WINNIPEG — They’re here and they aren’t going anywhere.
Zebra mussels are already in three Manitoba waterways and are spreading at an incredible rate, which is one huge concern for Manitoba Hydro.
“They proliferate exponentially so they can really take over an ecosystem and they attach to any hard surfaces including one another,” said Marcus Smith, senior environmental specialist with Manitoba Hydro. “So for mechanical systems that’s our primary concern here.”
The crown corporation has multi-millions of dollars in infrastructure along Manitoba waterways. Infrastructure that is threatened by the stronghold of the invasive species.
Intricate and complicated systems that could essentially could come to a stand still if zebra mussels get into them.
“We have hot water systems that is a series of pipes and strainers and heat exchange pumps… all those sorts of mechanical pieces. If zebra mussels are in those pipes, blocking those valves, clogging up those pumps… it’s not going to work,” Smith said.
Hydro uses substrate and bio boxes to monitor not only the mussels but their microscopic larvae, veligers. Employees do routine checks and samples to look for early warning signs and detection.
Manitoba Hydro has been studying the effects of invasive species, such as zebra mussels, for more than 25 years. In October 2015, it found it’s first invaders, two shells, at its Selkirk Generating Station.
“Primarily our big concern is just keeping the lights on. Really that’s what’s keeping us up at night and that’s what’s motivating us to actively be coming up with ways to prevent that from happening,” Smith said.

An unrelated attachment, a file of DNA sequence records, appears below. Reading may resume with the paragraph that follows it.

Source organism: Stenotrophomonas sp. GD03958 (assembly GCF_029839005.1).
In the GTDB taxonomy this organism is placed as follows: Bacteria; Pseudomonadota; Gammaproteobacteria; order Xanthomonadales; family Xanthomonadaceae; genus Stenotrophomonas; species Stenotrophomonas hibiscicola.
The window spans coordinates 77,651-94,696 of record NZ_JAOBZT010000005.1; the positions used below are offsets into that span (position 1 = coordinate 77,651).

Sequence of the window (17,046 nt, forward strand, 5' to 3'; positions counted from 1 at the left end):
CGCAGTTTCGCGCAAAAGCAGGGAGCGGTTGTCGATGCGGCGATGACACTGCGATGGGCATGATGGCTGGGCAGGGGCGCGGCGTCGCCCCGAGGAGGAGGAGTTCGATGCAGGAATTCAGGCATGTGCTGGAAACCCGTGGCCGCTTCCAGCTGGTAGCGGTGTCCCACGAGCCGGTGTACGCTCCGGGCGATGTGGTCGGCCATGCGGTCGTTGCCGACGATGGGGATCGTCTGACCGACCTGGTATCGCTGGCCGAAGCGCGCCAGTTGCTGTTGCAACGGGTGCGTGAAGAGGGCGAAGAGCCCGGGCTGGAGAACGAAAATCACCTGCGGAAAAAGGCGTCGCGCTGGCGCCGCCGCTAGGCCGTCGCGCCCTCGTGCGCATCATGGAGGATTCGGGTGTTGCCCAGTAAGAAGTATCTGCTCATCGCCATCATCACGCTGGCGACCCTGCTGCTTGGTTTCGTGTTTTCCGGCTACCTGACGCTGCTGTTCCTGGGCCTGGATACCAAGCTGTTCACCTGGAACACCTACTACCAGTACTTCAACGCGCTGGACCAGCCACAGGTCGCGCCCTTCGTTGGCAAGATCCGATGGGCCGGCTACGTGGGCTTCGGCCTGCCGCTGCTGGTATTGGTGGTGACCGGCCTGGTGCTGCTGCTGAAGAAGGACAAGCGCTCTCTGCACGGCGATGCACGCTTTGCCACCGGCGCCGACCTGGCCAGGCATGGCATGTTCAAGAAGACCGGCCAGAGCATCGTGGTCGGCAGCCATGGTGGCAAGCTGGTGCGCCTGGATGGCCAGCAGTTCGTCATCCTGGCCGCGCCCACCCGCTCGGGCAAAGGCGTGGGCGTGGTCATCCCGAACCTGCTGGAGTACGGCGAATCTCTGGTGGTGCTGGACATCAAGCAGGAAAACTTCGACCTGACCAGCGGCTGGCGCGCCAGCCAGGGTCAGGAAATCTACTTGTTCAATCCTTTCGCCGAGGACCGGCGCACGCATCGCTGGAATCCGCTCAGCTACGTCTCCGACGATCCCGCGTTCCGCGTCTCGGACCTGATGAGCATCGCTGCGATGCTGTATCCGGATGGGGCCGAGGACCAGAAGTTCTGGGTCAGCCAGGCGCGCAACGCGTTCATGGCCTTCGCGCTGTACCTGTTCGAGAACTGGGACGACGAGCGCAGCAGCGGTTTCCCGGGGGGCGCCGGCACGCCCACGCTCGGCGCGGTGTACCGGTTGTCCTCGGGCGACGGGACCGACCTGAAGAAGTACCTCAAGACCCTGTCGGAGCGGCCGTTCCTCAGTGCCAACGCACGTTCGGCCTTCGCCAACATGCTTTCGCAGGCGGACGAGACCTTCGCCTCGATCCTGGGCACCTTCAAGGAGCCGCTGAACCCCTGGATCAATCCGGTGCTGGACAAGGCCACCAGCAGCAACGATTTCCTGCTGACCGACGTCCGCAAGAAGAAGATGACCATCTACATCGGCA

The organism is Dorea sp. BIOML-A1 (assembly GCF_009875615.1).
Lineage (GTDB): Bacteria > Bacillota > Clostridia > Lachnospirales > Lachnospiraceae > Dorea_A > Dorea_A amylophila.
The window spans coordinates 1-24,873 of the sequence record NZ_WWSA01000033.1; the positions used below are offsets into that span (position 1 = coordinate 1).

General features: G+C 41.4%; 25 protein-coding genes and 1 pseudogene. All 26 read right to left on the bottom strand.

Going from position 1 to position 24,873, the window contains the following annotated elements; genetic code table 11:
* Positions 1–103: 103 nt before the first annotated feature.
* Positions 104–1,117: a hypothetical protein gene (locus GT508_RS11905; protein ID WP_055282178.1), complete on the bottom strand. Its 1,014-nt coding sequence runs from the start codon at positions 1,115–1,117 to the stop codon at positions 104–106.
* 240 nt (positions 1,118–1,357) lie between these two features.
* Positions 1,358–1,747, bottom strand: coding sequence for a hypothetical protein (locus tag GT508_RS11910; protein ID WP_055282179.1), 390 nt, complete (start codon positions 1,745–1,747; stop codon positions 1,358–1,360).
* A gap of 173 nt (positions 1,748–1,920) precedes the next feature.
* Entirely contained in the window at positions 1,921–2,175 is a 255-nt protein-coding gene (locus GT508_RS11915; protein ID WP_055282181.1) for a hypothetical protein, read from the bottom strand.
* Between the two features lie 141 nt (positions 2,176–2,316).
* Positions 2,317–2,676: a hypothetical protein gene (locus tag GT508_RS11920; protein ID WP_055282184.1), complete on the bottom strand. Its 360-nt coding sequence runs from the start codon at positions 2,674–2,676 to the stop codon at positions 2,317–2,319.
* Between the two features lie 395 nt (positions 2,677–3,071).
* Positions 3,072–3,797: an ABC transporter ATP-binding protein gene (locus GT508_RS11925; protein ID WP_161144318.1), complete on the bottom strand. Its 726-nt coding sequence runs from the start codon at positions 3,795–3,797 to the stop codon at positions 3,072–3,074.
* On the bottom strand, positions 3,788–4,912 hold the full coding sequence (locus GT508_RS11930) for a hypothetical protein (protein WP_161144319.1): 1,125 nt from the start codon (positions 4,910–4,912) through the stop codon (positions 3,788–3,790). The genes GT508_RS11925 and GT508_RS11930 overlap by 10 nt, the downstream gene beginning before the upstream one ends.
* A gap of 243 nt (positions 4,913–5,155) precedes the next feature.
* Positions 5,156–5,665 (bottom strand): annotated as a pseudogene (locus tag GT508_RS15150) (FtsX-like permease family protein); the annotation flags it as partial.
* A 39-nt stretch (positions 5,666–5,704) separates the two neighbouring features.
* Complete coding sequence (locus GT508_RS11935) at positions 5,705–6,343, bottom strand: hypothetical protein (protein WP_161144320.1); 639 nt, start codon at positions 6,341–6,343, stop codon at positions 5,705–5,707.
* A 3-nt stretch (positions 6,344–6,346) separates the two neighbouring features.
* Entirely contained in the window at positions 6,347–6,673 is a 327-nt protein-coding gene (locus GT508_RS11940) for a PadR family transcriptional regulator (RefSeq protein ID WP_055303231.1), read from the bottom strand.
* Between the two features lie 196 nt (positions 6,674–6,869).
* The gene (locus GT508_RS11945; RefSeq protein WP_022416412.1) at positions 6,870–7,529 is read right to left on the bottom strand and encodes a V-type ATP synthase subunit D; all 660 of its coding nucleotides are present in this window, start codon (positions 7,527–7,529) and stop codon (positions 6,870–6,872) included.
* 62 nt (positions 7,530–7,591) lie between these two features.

It’s an outcome that would not only be extremely expensive to try to reverse but could have potentially devastating affects.
“If we just disregarded what we know from other jurisdictions… and just ignore this, put our heads in the sand, we could be looking at a huge outages even at a province-wide level,” said Smith.
For the past year, Manitoba Hydro has been working on prevention plans for all of its generating stations. The first of which will be installed at its Grand Rapids location next fall.
“It’s a type of chlorination system where the water we draw into the system to cool the generators is chlorinated,” said Owen. “Zebra mussels don’t like chloride. Chlorination will protect the intake pipes. Once that water is set to be discharged it will be de-chlorinated.”
Right now it’s unclear how much installing systems at every generating station around the province will cost, but the company said they don’t have a choice but to move forward or face a dire outcome.
“The worst case outcome would be the lights not coming on,” said Smith. “That’s a pretty horrible outcome.”
Both Manitoba and Alberta have enacted legislation requiring inspection of boats in transit. Boaters found possessing zebra mussels may be fined or prosecuted under the federal Fisheries Act. In 2016 nearly 3,000 boats were inspected but no fines were handed out.
In 2014, the province spent $500,000 putting potash into four harbours in Lake Winnipeg in an effort to kill off zebra mussels.
In 2015 the money flow into zebra mussel prevention dropped to $168,000. The Tories have promised to spend $698,000 in 2016.